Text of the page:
Calling Cards of Visitors

The Point Ellice House collection contains hundreds of calling cards left for the O’Reilly family by visitors. This initial research was conducted by students in the 2021 HSTR 515A: Public History course at the University of Victoria, and these short biographies constitute only a portion of the individuals represented by the calling cards within the collection.

The O’Reilly family, who lived in Point Ellice House for over 100 years, belonged to the colonial social network of Victoria in the late-nineteenth and early-twentieth centuries. The Point Ellice House Collection contains hundreds of calling cards acquired over the span of decades by the O’Reillys. During this period, etiquette dictated that individuals exchange calling cards imprinted with their names for social and business purposes. These cards are a physical remnant of the social practices of the elite at the turn of the century in Victoria.

What follows is a selection from the calling card collection and short biographies of the individuals behind them. These individuals were wealthy and well-connected. Many of them were politicians and business owners who enriched themselves through natural resources taken from First Nations territories.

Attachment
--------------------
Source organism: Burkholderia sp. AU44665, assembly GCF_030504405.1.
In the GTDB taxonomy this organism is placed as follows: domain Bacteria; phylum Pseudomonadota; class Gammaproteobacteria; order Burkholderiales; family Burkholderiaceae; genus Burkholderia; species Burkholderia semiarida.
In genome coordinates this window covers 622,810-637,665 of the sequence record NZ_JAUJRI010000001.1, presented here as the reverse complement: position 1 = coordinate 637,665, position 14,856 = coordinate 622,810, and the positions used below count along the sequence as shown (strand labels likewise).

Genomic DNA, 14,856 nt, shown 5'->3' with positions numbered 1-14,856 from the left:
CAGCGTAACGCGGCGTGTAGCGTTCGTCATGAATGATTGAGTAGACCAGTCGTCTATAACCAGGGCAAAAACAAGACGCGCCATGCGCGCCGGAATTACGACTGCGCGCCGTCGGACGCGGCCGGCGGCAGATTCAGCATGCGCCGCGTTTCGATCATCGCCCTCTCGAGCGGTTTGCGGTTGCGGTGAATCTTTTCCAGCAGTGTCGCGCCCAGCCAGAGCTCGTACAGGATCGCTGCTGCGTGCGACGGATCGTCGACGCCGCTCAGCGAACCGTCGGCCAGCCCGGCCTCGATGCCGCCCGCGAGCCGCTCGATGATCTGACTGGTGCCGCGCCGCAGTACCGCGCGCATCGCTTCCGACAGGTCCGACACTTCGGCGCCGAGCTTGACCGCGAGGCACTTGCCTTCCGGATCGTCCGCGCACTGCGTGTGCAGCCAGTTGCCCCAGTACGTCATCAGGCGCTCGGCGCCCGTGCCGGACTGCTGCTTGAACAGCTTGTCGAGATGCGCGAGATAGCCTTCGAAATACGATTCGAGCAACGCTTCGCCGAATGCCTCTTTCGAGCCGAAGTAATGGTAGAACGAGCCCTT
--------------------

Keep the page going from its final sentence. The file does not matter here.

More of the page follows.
The calling cards are representative of the social circle of the O’Reillys and offer a glimpse into the social hierarchies of life in Victoria at the time. The cards illuminate the many connections that these Victorians formed: as friends, colleagues, business associates, political allies, and families. Point Ellice House was a hub in an extensive social network that spanned British Columbia and the British Empire


This collection of letters and documents has been digitized from an earlier transcription project and is for informational purposes only. This transcription has not been verified against the originals. Researchers interested in these letters should consult the original documents housed at the BC Archives.


 

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